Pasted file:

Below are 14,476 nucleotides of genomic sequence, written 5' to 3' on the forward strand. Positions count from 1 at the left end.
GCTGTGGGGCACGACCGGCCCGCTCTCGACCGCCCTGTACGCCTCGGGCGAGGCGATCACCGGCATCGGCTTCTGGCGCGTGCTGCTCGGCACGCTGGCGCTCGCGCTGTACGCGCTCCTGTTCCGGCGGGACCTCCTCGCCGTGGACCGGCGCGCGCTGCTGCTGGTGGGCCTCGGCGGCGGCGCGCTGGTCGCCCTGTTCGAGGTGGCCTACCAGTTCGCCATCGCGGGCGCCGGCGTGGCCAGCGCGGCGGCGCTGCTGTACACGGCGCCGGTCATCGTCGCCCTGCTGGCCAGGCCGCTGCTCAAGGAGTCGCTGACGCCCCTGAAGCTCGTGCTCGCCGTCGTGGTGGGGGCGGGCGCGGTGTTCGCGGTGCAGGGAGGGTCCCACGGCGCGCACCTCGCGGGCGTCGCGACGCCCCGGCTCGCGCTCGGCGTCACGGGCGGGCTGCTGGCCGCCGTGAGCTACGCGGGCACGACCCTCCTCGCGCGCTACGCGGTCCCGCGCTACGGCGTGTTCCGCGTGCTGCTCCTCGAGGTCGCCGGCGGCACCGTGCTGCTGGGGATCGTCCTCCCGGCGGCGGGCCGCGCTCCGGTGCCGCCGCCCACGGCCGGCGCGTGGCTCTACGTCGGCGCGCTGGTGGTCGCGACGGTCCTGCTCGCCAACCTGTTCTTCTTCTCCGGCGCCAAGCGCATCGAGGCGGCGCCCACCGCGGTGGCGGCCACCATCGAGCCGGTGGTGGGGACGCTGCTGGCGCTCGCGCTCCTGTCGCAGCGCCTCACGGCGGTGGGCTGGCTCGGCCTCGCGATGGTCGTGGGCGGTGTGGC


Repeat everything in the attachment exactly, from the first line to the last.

Below are 14,476 nucleotides of genomic sequence, written 5' to 3' on the forward strand. Positions count from 1 at the left end.
GCTGTGGGGCACGACCGGCCCGCTCTCGACCGCCCTGTACGCCTCGGGCGAGGCGATCACCGGCATCGGCTTCTGGCGCGTGCTGCTCGGCACGCTGGCGCTCGCGCTGTACGCGCTCCTGTTCCGGCGGGACCTCCTCGCCGTGGACCGGCGCGCGCTGCTGCTGGTGGGCCTCGGCGGCGGCGCGCTGGTCGCCCTGTTCGAGGTGGCCTACCAGTTCGCCATCGCGGGCGCCGGCGTGGCCAGCGCGGCGGCGCTGCTGTACACGGCGCCGGTCATCGTCGCCCTGCTGGCCAGGCCGCTGCTCAAGGAGTCGCTGACGCCCCTGAAGCTCGTGCTCGCCGTCGTGGTGGGGGCGGGCGCGGTGTTCGCGGTGCAGGGAGGGTCCCACGGCGCGCACCTCGCGGGCGTCGCGACGCCCCGGCTCGCGCTCGGCGTCACGGGCGGGCTGCTGGCCGCCGTGAGCTACGCGGGCACGACCCTCCTCGCGCGCTACGCGGTCCCGCGCTACGGCGTGTTCCGCGTGCTGCTCCTCGAGGTCGCCGGCGGCACCGTGCTGCTGGGGATCGTCCTCCCGGCGGCGGGCCGCGCTCCGGTGCCGCCGCCCACGGCCGGCGCGTGGCTCTACGTCGGCGCGCTGGTGGTCGCGACGGTCCTGCTCGCCAACCTGTTCTTCTTCTCCGGCGCCAAGCGCATCGAGGCGGCGCCCACCGCGGTGGCGGCCACCATCGAGCCGGTGGTGGGGACGCTGCTGGCGCTCGCGCTCCTGTCGCAGCGCCTCACGGCGGTGGGCTGGCTCGGCCTCGCGATGGTCGTGGGCGGTGTGGC